Keep Your Tax Information Cyber Secure

In today’s world almost every transaction is virtual, which means it relies heavily on firewalls, anti-virus programs and safeguards to keep your financial data and personal information secure. However for every virtual wall built, there is a hacker writing programs and a scammer in the sidelines planning to steal your data.

Tax time is usually a prime time when tax scams surface, such as fake ransomware, fake tax debt, or links that open a virus on your computer coming from the ‘Australian Taxation Office’ (ATO). The scams are endless and are often very hard to identify. It’s enormously important to stay on top of your game, update to the best virus protection programs and also be aware of the latest scams so you know if you’re targeted.

Pro Tax Tip: The ATO has a page dedicated to the latest tax scams. ITP Tax Agents are briefed about these scam as they occur. If you’re unsure, a quick call to your local ITP branch can sort out if you’ve been targeted or not.

MyGov Scam

Scammers know that most Australians have a MyGov account. While this can be a handy portal, it’s also highly scammable. Many scammers have impersonated emails, SMS messages and even direct phone calls pretending to be someone from MyGov. This is in the form of checking a fake tax debt or tax refund by logging into your MyGov account and can be accompanied by threats or immediate legal action.

Your personal information is valuable, and your MyGov portal contains your most sensitive information in one place. Your Tax File Number (TFN) should only be given to the ATO, your employer and your tax agent. Your TFN is your personal identify through which your salary or wage, PAYG, medicare, superannuation and other government details are connected. If a scammer identifies your TFN, they can steal your money and also your virtual identity – all from one location!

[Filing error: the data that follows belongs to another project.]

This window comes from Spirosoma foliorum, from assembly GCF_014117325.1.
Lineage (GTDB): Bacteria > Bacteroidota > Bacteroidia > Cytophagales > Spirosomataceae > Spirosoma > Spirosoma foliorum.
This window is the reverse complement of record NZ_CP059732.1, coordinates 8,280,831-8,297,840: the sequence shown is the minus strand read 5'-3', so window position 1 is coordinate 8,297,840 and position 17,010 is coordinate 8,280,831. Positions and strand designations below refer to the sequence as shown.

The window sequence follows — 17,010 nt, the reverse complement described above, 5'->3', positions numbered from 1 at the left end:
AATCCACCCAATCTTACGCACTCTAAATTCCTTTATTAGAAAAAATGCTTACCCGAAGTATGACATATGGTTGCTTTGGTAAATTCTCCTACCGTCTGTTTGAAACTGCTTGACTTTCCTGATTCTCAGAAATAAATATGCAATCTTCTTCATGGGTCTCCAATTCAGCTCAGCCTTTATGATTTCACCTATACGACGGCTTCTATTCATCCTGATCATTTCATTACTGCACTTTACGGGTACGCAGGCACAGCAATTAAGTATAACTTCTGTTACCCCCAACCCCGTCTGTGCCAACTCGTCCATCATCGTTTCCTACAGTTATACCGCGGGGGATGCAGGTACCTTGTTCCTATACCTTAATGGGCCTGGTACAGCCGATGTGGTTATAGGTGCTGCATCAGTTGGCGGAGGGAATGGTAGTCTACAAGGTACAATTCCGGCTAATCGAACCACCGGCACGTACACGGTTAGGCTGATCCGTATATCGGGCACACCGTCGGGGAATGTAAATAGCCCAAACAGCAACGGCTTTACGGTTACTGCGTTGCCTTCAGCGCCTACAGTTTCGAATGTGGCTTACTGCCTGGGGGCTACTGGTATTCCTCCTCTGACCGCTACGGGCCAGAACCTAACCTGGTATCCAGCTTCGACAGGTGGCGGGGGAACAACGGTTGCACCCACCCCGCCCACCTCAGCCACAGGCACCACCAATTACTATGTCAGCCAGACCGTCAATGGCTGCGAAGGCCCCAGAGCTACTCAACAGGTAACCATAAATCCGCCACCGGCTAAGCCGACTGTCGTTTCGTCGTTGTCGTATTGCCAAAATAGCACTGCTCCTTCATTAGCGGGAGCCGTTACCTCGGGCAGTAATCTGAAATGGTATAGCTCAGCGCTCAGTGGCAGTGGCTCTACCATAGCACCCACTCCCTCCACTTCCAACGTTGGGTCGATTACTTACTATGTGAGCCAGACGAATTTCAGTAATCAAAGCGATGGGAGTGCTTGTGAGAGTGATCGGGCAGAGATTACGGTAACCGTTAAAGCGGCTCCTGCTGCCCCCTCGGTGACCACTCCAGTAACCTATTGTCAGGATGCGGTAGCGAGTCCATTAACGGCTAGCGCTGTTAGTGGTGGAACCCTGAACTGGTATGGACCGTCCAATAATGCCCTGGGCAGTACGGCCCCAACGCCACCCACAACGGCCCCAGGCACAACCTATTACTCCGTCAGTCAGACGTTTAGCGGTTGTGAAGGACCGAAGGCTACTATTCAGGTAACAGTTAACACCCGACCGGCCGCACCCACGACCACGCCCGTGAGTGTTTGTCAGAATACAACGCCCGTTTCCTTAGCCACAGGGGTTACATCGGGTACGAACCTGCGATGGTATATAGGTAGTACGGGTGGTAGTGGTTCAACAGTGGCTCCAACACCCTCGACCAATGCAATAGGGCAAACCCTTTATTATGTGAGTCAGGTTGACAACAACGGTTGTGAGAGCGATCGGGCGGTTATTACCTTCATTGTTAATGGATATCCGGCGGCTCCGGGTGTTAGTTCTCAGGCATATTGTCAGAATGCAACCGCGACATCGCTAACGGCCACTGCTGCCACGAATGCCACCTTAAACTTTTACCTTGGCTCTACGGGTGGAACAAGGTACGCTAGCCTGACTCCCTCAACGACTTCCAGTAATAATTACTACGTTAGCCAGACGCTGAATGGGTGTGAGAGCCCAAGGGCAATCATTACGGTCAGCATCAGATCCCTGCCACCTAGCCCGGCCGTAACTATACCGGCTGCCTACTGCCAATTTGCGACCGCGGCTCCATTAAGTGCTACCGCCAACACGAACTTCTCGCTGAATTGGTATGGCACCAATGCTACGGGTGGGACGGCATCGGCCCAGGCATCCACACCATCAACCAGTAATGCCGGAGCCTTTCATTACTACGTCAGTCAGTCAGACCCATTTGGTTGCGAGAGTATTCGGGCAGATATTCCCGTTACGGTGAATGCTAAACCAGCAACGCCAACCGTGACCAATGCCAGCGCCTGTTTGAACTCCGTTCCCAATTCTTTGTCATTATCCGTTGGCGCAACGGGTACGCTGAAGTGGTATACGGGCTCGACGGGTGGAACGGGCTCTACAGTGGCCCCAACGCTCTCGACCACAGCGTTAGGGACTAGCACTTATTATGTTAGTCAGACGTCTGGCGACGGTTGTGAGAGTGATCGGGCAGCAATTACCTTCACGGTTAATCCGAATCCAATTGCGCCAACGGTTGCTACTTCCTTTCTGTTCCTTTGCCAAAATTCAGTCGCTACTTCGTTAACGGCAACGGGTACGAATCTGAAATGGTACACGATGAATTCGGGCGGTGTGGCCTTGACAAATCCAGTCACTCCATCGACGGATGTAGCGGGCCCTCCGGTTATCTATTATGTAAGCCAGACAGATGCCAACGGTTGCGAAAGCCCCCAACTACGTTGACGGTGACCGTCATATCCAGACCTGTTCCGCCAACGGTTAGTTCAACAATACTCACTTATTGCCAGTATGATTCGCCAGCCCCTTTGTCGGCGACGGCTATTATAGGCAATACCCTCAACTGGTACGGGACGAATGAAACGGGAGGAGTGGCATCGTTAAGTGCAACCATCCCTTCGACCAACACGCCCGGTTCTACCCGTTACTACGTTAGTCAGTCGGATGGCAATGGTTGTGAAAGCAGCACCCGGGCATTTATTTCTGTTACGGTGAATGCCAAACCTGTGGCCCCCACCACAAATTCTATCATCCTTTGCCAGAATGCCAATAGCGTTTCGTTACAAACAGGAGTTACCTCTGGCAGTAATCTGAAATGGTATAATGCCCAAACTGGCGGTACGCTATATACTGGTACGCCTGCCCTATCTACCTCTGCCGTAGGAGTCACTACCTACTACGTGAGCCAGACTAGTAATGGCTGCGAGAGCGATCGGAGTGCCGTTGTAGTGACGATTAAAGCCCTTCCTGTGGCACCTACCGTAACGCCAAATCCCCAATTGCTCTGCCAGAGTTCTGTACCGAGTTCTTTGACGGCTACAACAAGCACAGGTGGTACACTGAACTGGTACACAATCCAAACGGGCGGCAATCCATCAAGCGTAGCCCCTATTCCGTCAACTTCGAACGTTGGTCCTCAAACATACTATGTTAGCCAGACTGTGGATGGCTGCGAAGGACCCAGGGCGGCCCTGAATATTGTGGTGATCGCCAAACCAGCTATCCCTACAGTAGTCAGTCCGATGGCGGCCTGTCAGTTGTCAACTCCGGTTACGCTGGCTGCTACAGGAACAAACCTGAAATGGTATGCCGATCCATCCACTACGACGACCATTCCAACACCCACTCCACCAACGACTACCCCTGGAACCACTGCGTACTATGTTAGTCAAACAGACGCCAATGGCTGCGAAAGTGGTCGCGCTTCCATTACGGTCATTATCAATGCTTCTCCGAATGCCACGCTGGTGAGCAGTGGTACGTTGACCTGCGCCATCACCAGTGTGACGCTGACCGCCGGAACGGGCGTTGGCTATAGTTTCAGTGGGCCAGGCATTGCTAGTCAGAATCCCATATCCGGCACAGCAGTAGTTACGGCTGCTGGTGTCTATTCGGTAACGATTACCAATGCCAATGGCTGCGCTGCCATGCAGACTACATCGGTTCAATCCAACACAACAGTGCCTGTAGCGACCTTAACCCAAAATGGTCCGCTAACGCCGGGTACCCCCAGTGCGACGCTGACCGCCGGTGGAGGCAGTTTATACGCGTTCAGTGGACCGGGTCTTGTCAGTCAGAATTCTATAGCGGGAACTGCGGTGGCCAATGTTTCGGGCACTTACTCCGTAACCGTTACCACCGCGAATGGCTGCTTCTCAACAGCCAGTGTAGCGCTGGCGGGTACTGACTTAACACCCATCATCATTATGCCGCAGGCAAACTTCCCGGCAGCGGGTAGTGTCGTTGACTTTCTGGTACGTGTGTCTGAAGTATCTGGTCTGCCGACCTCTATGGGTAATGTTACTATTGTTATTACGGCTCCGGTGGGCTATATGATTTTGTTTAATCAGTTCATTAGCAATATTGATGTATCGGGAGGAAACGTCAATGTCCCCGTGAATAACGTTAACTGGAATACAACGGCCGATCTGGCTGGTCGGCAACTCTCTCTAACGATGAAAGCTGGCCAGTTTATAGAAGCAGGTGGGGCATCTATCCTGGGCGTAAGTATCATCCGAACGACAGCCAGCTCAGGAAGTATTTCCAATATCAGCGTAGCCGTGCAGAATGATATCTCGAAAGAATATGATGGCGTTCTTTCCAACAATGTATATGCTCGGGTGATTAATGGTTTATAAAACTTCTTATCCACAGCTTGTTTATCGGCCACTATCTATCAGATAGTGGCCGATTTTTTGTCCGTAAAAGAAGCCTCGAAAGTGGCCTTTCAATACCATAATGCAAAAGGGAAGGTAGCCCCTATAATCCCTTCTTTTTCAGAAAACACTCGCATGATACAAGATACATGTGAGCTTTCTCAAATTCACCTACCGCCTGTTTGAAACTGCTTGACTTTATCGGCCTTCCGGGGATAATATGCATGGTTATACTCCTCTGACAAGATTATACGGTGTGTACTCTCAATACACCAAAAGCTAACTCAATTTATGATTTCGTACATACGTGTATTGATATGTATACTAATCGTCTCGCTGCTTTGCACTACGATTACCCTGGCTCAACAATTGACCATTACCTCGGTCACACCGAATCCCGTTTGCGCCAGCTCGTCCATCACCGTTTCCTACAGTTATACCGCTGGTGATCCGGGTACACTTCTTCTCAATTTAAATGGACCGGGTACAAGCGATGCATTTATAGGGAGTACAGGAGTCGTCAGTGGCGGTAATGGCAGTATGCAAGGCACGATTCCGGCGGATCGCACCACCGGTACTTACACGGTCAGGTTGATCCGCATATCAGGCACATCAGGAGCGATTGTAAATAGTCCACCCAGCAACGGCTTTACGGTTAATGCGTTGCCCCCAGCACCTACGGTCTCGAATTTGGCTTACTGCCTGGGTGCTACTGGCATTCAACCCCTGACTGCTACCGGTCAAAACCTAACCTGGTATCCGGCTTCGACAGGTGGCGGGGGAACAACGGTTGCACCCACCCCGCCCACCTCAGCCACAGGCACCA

Most scams linked to MyGov take the form of clickable links to check your tax affairs, lodge your tax return or verify a tax debt or refund. Do not click any link you’re send via email or phone. MyGov and the ATO will not send you any direct clickable links.

Pro Tax Tip: If you are contacted through MyGov, it pays to check with your ITP Tax Agent. They’ll know if you’ve been approached by a scammer, and can look into your ATO account to verify if you’re safe. A five minute phone call can save potential financial ruin.



Ransomware is like acid to your computer or device. Once it gets in, it makes your computer or device unusable. Scammers used ransomware to deny you access to your device and then demand you pay them back for access. Sometimes, it can even stop your device from working altogether.

Ransomware can burrow into your device through unsafe websites, opening emails from unknown sources or by clicking on malicious links in emails or on social media. You’ve most probably been targeted if you receive pop-up messages requesting funds or to make locked payments, you can’t access your device, requests for changes to passwords, moving files or unusual file extensions.